‘one in two’ is More Updated Report in the War on HIV/AIDS

Nathaniel J. Ryan comforts Randall Swinton in ‘one of two’ at Island City Stage / Photos by Matthews Tippins

By Bill Hirschman

AIDS has been the focus of scores and scores of American plays and musicals: The Normal Heart, Angels in America, As Is, Rent. But while many works have been written since then, these enduring classics were written more than three decades ago documenting a very different time.

Donja R. Love’s one in two is a report from the front today when late night talk shows have plentiful ads for pills that will make the virus “undetectable” and restore the freedom to have casual sex or make love.

The engrossing evening at Island City Stage clearly depicts that despite the opportunity to live open-ended, being HIV-positive carries persisting onerous burdens that still have the power to emotionally cripple or even lead to suicide.

With a knife-sharp mix of wrenching emotion and copious humor, Love illustrates the overwhelming anxiety, the repercussions on interpersonal relationships, the prospect of living with something that causes most people straight and gay to treat you differently, plus a half-dozen other themes.

What ensues is rooted in the devastating statistic from a 2017 CDC study that found that one in two black gay or bisexual men will be diagnosed with HIV at some point in their life.

If you are a straight audience member who has lost touch with conditions today, the play is a reproachful reminder that the tragedies don’t remain in the past other than the automatic death sentence. If you are gay, it is a tableau acknowledging the continuing complexities you already know about while living HIV-positive in the 21st Century. It is an affirmation that someone hears you. You are not alone.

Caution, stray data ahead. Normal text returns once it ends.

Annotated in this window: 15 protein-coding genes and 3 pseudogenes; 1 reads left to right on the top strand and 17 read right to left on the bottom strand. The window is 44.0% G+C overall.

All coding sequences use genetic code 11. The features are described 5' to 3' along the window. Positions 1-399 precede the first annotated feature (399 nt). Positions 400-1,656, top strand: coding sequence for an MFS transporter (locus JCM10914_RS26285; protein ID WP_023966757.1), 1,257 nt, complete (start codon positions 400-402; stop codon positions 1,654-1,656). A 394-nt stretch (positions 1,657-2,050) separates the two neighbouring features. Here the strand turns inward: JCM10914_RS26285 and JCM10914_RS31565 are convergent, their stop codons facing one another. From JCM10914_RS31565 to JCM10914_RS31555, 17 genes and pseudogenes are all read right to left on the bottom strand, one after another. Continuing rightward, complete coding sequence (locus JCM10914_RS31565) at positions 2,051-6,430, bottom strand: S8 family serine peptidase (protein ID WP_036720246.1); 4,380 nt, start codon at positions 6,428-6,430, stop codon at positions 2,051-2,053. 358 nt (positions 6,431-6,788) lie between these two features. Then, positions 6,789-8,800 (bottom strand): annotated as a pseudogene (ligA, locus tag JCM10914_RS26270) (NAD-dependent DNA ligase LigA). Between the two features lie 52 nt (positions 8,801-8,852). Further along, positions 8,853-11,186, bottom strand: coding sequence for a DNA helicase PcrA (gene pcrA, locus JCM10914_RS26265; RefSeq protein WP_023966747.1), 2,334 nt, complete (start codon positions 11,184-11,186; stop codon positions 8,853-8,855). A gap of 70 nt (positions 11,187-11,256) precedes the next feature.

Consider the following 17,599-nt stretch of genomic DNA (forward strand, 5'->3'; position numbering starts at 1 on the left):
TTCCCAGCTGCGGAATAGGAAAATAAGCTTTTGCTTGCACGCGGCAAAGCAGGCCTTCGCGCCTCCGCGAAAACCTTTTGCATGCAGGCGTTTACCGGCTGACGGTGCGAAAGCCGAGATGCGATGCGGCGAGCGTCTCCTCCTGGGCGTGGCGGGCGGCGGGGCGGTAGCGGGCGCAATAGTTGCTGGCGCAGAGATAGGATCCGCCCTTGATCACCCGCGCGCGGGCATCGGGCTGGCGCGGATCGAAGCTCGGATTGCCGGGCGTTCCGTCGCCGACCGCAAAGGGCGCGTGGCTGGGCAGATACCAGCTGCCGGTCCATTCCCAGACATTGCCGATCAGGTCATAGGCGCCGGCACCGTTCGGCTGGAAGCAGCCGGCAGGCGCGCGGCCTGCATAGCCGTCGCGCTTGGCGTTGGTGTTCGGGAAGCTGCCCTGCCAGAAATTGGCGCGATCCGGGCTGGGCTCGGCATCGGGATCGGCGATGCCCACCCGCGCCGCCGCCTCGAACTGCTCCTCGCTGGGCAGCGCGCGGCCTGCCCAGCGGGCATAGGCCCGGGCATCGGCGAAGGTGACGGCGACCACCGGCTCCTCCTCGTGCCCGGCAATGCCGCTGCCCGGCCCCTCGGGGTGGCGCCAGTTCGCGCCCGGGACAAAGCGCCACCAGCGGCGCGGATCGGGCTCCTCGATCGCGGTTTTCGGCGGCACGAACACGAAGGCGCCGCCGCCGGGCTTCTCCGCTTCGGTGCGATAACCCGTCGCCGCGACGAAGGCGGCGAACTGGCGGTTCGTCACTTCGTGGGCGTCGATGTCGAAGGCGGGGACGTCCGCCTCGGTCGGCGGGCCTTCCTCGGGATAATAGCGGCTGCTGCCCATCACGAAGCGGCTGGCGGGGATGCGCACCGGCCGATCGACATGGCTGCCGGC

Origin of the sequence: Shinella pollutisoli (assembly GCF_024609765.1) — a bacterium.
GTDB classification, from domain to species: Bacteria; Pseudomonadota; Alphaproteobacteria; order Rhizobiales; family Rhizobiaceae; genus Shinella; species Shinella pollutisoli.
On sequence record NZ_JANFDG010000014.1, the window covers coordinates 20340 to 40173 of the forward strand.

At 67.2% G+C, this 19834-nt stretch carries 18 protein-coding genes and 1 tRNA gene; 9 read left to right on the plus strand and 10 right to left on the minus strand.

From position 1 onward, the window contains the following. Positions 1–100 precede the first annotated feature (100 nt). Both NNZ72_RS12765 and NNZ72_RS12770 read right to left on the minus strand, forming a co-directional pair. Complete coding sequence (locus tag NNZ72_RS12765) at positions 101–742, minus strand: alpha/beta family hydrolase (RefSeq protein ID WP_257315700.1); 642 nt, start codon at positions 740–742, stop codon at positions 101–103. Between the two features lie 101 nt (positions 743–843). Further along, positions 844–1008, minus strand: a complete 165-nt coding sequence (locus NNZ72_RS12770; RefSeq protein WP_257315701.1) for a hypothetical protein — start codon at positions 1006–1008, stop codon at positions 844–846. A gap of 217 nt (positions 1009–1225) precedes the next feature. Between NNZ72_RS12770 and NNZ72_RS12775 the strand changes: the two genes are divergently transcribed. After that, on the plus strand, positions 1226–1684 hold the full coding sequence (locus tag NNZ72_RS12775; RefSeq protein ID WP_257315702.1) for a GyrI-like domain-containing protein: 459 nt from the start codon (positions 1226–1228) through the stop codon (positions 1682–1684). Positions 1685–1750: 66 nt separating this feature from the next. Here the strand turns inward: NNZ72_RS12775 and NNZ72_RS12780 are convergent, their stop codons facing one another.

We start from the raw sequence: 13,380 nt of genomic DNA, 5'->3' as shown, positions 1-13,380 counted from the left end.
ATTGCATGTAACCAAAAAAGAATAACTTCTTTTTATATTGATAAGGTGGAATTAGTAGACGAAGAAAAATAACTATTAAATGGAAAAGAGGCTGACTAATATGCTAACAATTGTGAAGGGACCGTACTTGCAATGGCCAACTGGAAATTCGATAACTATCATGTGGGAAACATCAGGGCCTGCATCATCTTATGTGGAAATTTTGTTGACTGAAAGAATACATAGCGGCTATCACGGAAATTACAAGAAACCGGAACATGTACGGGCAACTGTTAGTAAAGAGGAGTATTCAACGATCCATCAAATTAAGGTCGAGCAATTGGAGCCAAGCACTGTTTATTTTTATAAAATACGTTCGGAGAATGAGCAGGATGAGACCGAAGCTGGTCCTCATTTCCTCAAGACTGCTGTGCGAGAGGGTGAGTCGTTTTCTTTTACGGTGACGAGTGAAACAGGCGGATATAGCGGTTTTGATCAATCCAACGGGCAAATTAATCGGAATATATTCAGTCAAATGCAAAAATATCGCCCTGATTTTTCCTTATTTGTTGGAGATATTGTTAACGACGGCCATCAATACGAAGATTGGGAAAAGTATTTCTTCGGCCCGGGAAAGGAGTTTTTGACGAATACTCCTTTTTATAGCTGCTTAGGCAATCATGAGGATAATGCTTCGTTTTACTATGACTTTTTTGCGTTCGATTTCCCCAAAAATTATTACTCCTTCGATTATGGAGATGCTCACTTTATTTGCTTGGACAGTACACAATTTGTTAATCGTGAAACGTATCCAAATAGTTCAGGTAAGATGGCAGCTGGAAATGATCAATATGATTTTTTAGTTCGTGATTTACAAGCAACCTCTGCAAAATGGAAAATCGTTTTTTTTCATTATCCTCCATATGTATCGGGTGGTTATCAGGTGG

The premise opens in a surreal stark white “waiting room” where we meet three nameless barefoot bare-chested black men dressed only in drawstring pants.  Above their heads is a TV monitor announcing “0.”

They are very anxious, apparently being forced in the Beckett-nowhere setting to repeatedly reenact a tragic “tale” over and over and over. They reluctantly take parts by donning sleeveless T-shirts bearing the numbers 1, 2 and 3.

#1 is Donté, a playwright (Love wrote this while going through the same hell) who learns from a nurse that he has the virus. #2 and #3 portray an assortment of characters in his life ranging from his mom to a bar pickup to a married man he meets in a support group to a self-described “swishy queen.”

But Donté’s depression and emotional paralysis grow over the five years covered by this tale. And that video screen that started with an 0, now inexorably, implacably rises once the tale begins, tick by tick, second by second  – a simultaneously reminder of ephemeral time passing towards a deadline, as well as, we guess, the number of gay men discovering they have HIV.

Donté wanders through alcoholism that doesn’t numb as well as he hopes, wild sex that doesn’t salve the hurt, the support group where he sees others are dealing with the same issues. He interacts gingerly and not always effectively with his mother, an ex-boyfriend and several others.

The fictional men performing for us on stage, outside of their characters in the Donté tale, deliver a growing sense that this ends in fatal tragedy.

One of the show’s toughest and most honest moments comes in a quiet scene in which #2 admits how he is more tormented by the expressions that he sees on the faces of people he tells about his condition than by anything else.

I feel like I always see that face and always wonder, ‘Do they know about me?’ ‘Did they find out about me somehow?’ ‘Is that why you’re staring at me like that? Or you? Or you?’ Is it? It just feels… it just feels like (pointing to the audience) they have to watch me. Like they made up their mind to watch me, to make sure I don’t get too close, so I don’t ‘give them what I got.’ And all the while, they keep making that f—ing face. I hate that face so much. Like, stop.”